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candles, the height of the piano stool, looking out some music. "I really thought you were going to behave well tonight. And not a word about Christian Science," she chaffed him gently, "after all the coaching."

She too tried a few chords.

"I say, don't you play too long tonight. Don't you go overdoing it." Her chaff made no impression upon him, he was used to it. But he was struck by some alteration or intensification of her brilliancy. How could he know the secret of it? The love of which he was capable gave him no key to the spell that was on those two tonight.

Anne slipped off to bed presently, at Gabriel's whispered encouragement, and Margaret went on playing to the two men. Peter commented sometimes, asked for this or the other, went over and stood by her side, turning over the music, sat down beside her now and again. Gabriel remained on the corner of the sofa Anne had vacated, and listened. Therefore it was Peter who caught her when she fell forward with a little sigh or moan, Peter who caught her up in his arms and strode over with her to the sofa. Gabriel would have taken her from him, but Peter issued impatient orders.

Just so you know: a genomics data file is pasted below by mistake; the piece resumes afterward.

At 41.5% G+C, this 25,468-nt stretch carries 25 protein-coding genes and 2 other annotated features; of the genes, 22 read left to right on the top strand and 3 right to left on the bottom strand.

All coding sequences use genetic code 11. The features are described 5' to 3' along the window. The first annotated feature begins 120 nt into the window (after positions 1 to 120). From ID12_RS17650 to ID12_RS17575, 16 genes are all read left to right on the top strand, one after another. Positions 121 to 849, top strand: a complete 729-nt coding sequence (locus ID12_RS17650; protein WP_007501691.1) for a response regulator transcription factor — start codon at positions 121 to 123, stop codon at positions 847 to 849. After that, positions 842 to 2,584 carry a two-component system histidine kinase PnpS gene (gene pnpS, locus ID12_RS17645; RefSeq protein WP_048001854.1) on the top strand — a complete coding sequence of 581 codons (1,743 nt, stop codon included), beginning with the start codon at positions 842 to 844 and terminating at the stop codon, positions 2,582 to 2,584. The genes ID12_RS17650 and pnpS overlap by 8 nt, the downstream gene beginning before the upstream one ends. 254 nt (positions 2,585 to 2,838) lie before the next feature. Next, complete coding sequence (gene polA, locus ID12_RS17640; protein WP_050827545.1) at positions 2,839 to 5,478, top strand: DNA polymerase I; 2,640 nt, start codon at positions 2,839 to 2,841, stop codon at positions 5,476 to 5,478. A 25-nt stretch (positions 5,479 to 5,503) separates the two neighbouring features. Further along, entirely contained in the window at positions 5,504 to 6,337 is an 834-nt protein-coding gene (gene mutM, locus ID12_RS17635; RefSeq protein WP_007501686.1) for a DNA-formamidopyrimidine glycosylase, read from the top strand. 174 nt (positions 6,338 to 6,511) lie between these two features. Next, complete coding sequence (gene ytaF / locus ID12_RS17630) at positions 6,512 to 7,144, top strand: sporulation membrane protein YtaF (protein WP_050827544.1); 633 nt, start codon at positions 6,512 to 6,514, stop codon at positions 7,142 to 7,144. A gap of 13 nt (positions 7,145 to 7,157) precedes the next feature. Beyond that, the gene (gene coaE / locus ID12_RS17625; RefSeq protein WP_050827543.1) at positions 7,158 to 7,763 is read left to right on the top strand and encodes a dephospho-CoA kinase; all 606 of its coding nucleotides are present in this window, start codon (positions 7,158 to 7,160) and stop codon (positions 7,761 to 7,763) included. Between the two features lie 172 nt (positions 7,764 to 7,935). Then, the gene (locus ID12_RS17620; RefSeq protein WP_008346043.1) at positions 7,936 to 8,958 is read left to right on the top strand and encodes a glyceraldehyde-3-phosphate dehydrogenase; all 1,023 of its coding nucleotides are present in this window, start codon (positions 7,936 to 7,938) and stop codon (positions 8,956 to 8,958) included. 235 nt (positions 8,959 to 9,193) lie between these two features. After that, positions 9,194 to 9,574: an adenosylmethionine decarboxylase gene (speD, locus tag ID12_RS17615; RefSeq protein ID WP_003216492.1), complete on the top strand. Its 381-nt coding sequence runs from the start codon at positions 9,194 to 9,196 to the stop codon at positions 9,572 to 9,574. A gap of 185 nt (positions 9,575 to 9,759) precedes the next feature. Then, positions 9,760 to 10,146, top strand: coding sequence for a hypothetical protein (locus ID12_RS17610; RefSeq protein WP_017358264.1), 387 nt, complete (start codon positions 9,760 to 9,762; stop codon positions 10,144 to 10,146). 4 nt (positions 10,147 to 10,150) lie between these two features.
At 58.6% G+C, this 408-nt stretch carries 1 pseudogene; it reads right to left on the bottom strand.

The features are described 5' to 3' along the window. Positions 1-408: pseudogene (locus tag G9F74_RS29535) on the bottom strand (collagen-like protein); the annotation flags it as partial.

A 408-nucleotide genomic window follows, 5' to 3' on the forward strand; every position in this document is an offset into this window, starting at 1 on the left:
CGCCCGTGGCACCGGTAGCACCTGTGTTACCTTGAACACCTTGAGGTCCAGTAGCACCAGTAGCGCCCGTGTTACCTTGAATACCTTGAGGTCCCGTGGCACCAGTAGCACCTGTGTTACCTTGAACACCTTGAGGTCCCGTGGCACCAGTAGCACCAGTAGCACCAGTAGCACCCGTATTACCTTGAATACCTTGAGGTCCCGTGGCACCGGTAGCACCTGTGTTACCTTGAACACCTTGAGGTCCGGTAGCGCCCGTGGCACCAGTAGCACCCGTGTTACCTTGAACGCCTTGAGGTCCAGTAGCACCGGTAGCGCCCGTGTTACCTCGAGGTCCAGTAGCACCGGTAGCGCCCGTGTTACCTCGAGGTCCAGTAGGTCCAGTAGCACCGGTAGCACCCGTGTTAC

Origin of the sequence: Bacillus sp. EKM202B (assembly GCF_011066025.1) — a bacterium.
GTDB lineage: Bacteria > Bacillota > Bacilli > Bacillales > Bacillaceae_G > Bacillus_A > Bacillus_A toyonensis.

"Open the window, pull the blind up, let us have as much air as possible. Ring for her maid, ring like blazes… she has only fainted. Within a minute she was sitting up, radiantly white, but with